We’ve photographed whole schools, but our other activities have only been with small groups. That changed in a big way in February. As part of their Color Team Day, we ran two of our curriculum activities at Raymond E. Shaw Elementary School with 12 separate groups totaling over 400 students!
At one station, we took our matching exercise normally done by physically walking around a room trying to match a list of labels with photos from the project posted on the walls, and went digital. We created a Kahoot! computer game version so larger groups could play together. Each team had their own networked laptop and could vote on what they thought was the correct group of labels in a game show format. This format also makes it possible for classes to do the activity with remote learning from home.
With so many students participating, it created some amazingly insightful conversations about differences and the people featured in the game. Several students even opened up about how they could relate to some of the labels being used, and you could see that they were getting to know each other better, correcting negative stereotypes that came up, and were supporting each other as well.
For the second station, instead of photographing the students and having them pick three labels, they created art that let them open up about who they were. The students chose from a variety of printed silhouettes to represent themselves, and then using a variety of crayons and markers, filled them with as many labels as they could think of to describe themselves.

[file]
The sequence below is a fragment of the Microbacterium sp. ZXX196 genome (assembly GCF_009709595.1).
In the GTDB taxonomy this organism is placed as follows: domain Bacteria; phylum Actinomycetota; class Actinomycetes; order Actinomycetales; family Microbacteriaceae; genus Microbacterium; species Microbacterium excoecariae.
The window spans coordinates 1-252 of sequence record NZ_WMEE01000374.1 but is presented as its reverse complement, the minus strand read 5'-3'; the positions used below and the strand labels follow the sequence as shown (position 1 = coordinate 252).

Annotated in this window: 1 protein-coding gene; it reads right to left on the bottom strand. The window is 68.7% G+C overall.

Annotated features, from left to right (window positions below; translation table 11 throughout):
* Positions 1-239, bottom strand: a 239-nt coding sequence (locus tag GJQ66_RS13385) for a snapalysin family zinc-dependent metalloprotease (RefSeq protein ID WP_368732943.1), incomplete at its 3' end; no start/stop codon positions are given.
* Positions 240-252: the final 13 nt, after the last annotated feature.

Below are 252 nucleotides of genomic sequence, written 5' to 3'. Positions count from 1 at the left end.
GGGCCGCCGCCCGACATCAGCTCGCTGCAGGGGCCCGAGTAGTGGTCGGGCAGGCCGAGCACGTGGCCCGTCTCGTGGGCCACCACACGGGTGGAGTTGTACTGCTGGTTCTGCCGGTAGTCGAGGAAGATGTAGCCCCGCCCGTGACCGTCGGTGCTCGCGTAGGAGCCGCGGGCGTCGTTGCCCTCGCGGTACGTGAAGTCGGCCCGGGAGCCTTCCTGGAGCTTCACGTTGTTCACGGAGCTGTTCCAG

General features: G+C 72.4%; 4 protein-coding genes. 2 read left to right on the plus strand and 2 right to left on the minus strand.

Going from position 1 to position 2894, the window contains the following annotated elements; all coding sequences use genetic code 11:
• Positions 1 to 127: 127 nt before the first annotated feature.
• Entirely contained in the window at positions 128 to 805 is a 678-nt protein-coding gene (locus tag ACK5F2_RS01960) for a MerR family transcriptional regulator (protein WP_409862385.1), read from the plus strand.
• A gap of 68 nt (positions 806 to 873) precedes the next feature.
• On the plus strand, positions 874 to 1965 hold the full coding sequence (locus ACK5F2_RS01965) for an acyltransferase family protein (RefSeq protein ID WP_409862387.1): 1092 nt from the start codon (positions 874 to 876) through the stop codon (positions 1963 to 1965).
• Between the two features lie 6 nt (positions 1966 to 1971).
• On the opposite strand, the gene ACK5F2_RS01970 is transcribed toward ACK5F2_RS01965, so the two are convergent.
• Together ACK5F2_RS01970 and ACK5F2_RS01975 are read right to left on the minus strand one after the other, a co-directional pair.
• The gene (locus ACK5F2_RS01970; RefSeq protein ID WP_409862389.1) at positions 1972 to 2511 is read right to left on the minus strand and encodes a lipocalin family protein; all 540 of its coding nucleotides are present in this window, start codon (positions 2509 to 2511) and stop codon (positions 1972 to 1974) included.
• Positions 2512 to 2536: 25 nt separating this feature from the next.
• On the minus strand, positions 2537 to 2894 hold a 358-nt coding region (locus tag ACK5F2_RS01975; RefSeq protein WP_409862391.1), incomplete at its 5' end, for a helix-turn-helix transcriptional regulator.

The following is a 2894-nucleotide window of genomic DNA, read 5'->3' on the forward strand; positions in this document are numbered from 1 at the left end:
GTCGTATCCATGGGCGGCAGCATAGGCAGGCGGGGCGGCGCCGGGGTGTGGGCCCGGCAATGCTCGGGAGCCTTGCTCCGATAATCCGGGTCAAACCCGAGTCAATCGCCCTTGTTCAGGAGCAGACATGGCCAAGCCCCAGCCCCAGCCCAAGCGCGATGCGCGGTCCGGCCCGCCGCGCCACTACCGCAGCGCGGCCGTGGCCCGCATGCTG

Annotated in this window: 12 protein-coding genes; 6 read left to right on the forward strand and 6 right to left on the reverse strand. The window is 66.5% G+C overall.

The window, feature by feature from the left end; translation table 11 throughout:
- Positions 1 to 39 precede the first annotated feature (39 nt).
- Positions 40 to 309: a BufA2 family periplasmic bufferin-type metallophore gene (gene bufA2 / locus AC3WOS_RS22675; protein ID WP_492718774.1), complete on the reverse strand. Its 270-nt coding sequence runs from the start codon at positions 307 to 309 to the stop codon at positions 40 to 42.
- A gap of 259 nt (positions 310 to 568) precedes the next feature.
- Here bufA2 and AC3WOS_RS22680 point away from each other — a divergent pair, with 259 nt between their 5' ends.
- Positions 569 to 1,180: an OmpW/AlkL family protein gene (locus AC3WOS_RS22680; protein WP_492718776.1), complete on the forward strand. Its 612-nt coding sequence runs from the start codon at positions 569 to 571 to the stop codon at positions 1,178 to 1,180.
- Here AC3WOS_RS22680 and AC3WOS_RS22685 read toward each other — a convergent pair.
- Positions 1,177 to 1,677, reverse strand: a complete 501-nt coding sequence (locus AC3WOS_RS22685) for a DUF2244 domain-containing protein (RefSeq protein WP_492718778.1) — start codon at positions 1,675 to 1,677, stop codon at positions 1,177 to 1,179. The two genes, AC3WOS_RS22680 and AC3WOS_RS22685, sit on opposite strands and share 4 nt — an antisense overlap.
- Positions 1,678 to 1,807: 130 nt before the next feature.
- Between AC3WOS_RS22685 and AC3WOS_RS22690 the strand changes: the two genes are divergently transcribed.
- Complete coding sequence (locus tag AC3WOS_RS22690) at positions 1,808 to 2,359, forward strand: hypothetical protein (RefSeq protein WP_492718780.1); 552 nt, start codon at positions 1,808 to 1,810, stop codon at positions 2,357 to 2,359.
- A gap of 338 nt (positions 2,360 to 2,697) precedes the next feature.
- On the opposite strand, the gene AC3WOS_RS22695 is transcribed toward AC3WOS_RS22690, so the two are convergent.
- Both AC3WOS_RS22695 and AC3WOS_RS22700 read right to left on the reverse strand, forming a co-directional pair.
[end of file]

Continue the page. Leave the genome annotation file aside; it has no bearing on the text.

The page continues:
Some of the labels the students used in their drawings were very personal, and it was a great way for their teachers to get to know them better on a deeper level. In some cases, it was also an opportunity for the school counselors to check in and offer help and resources if necessary.
The No Evil Project graced us with their presence at RE Shaw Elementary School in Millbury, MA in February 2020 — before the world changed as we knew it. During that day of team building, our students in grades 4-6 and staff, participated in two activities: Matching Kahoot and Labels Self-Portrait. Through this exploration of diversity, stereotyping, and dialogue of our sense of belonging, I’d like to believe we were preparing ourselves for the unrealness that would indeed become our reality in the months ahead, as the world was plagued with two deadly pandemics: COVID-19 and racial injustice. This PROJECT allowed peers to SEE each other in their own light; to HEAR each other’s truths; and SPEAK up about the importance of recognizing and embracing differences and the uniqueness of one another. These life lessons allowed us to expose the biases that consistently attempt to keep us all from uniting — and truly living with No Evil.
Black Educator, Millbury Public Schools